Fun for Families Today's Nantucket

Limerick Challenge: “There Once Was a Man from Nantucket”

“There once was a man from Nantucket…”
We’ve all heard some version of this ditty, and not many of them can be repeated in polite company.  But do you know where it all began?  We do!

The series of four limericks reprinted below first appeared in a June 14, 1924 edition of a Nantucket newspaper. It all began when the Princeton Tiger revived the then well-known limerick printed first below and the Chicago Tribune answered with the second limerick. The New York Exchange went one step further with the third rhyme, and the Pawtucket Times took over from there.

Thirty ago, Yesterday’s Island began to encourage readers to continue the saga. Because of reader requests, we again issue the challenge to our readers to write their own ”chapters.“ (Only rhymes in the form of limericks will be accepted. Limericks should have five lines that follow the rhythm in the examples below.) Send the limericks to us at P.O. Box 626, Nantucket, MA 02554, or email them to us at And when you decide to visit Nantucket to see what all the fuss is about, plan your trip at

There once was a man from Nantucket,
Who kept all of his cash in a bucket,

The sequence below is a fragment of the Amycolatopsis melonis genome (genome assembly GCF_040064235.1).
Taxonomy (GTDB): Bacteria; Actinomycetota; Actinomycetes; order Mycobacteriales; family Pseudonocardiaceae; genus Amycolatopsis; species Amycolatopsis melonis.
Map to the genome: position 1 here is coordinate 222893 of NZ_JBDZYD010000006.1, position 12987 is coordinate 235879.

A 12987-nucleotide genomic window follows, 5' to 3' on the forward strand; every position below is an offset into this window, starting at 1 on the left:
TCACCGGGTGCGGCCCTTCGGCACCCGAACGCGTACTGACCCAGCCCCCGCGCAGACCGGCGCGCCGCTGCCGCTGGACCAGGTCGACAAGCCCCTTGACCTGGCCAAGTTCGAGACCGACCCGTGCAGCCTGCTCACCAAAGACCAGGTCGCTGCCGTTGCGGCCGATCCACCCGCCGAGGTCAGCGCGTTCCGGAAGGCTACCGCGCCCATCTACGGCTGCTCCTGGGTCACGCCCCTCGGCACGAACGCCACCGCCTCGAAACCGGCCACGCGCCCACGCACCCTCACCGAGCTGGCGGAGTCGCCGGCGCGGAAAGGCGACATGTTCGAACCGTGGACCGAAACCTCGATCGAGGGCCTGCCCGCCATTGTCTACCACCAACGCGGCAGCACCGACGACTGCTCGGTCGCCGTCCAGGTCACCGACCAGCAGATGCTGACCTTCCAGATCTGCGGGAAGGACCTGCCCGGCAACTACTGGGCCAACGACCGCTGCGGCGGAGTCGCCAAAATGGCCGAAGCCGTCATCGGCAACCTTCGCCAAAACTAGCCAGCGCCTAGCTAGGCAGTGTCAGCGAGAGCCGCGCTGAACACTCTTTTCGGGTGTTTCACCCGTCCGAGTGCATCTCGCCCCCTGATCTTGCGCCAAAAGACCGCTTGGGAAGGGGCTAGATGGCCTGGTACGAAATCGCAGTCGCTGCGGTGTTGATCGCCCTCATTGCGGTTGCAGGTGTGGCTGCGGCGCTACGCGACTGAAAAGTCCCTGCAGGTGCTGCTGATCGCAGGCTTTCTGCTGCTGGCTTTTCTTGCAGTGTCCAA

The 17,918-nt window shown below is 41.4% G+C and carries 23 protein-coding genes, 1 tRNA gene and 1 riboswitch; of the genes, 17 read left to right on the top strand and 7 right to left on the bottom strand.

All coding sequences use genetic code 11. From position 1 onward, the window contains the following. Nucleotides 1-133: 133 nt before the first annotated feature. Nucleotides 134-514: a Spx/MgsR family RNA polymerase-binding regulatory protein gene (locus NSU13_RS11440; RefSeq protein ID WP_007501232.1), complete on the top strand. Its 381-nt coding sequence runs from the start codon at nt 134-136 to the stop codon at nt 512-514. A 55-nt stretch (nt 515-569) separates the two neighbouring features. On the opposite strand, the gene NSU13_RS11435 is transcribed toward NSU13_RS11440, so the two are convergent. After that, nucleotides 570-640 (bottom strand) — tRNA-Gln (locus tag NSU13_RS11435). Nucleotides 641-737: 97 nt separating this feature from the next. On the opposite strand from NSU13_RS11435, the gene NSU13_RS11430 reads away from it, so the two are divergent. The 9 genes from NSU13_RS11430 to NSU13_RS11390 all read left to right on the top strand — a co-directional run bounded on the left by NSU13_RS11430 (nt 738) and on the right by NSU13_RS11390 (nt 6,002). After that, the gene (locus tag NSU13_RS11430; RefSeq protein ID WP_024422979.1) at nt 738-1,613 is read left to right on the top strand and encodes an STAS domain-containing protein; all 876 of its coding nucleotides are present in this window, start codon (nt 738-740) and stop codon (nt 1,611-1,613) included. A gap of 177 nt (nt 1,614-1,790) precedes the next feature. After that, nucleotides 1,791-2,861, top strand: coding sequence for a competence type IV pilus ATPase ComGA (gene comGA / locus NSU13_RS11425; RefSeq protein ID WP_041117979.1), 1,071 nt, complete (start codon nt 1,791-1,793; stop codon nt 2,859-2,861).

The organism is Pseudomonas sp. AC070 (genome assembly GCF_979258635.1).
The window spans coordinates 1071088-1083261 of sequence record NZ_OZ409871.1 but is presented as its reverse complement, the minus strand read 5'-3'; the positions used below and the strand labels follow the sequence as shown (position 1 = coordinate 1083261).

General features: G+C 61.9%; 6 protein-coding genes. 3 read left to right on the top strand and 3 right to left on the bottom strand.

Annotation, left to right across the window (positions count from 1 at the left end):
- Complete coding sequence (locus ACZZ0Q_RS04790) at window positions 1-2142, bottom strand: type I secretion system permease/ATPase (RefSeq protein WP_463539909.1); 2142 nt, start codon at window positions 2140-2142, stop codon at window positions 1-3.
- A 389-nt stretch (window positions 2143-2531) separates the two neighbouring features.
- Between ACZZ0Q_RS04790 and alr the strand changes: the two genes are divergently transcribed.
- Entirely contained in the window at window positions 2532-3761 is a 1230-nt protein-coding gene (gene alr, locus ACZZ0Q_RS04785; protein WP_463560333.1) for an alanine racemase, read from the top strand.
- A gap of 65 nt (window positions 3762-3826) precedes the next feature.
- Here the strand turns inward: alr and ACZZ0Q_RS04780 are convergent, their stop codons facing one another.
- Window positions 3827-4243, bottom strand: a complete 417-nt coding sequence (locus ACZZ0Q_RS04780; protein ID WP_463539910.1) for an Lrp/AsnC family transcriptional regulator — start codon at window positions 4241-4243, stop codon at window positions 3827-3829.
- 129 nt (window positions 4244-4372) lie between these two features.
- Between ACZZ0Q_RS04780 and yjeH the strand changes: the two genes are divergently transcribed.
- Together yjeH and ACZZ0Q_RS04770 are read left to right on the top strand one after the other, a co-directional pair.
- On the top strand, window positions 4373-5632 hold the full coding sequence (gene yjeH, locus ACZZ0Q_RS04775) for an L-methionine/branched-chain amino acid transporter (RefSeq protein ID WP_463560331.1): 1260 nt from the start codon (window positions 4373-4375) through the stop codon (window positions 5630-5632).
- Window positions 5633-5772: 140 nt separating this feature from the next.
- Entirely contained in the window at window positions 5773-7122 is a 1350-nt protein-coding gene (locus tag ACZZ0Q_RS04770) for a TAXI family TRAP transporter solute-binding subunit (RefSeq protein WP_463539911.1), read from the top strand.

But his daughter, named Nan,
Ran away with a man,
And as for the bucket, Nantucket.
—Princeton Tiger

But he followed the pair to Pawtucket,
The man and the girl with the bucket;
And he said to the man,
He was welcome to Nan,
But as for the bucket, Pawtucket.
—Chicago Tribune

Then the pair followed Pa to Manhasset,
Where he still held the cash as an asset,
But Nant and the man
Stole the money and ran,
And as for the bucket, Manhasset.

Of this story we hear from Nantucket,
About the mysterious loss of a bucket,
We are sorry for Nan,
As well as the man—
The cash and the bucket, Pawtucket.
—Pawtucket Times

And there’s this series of 7 rather romantic imaginings…

There once was a man from Nantucket,
Who kept all his cash in a bucket,
But his daughter, named Nan,
Ran away with a man,
And as for the bucket, Nantucket.

But traces of guilt
Tainted the life that they’d built
Using money they’d stole from her dad
And before long she saw the man was a cad
So her heart then took a new tilt.

On the way back to the isle
Without even the trace of a smile
She prayed that her Pa would be kind
And forgive her for being so blind
And to fall for that awful man’s guile.

A thing about love one mustn’t forget
Sometimes it’s just a bad bet
And it always requires
That one respects one’s sires
And the father lets go of regret.

So the daughter came home to ACK
With the nearly full bucket in her sack
And the family let out a big cheer
To welcome her home without fear
She’d ever again fall off track.

And now a long time since that day
You’ll see her at work or at play
With a handsome young man at her side
Because Fate gave her a chance to abide
And soon become that man’s bride.

The thing about heartache is to pluck it
So like a lime you just suck it
She learned from her error
That nothing’s a real terror
As long as one’s back on Nantucket.
— series by Mary Kennedy of NY, NY

And another new chapter…

But Pa’s true wealth is stashed in Poughkeepsie,
Where he spends it on women and whiskey;
So Nan and her Man
Got the bucket, as planned,
But as for the fortune, Poughkeepsie
— by Joseph E. Toole, Carmel, IN

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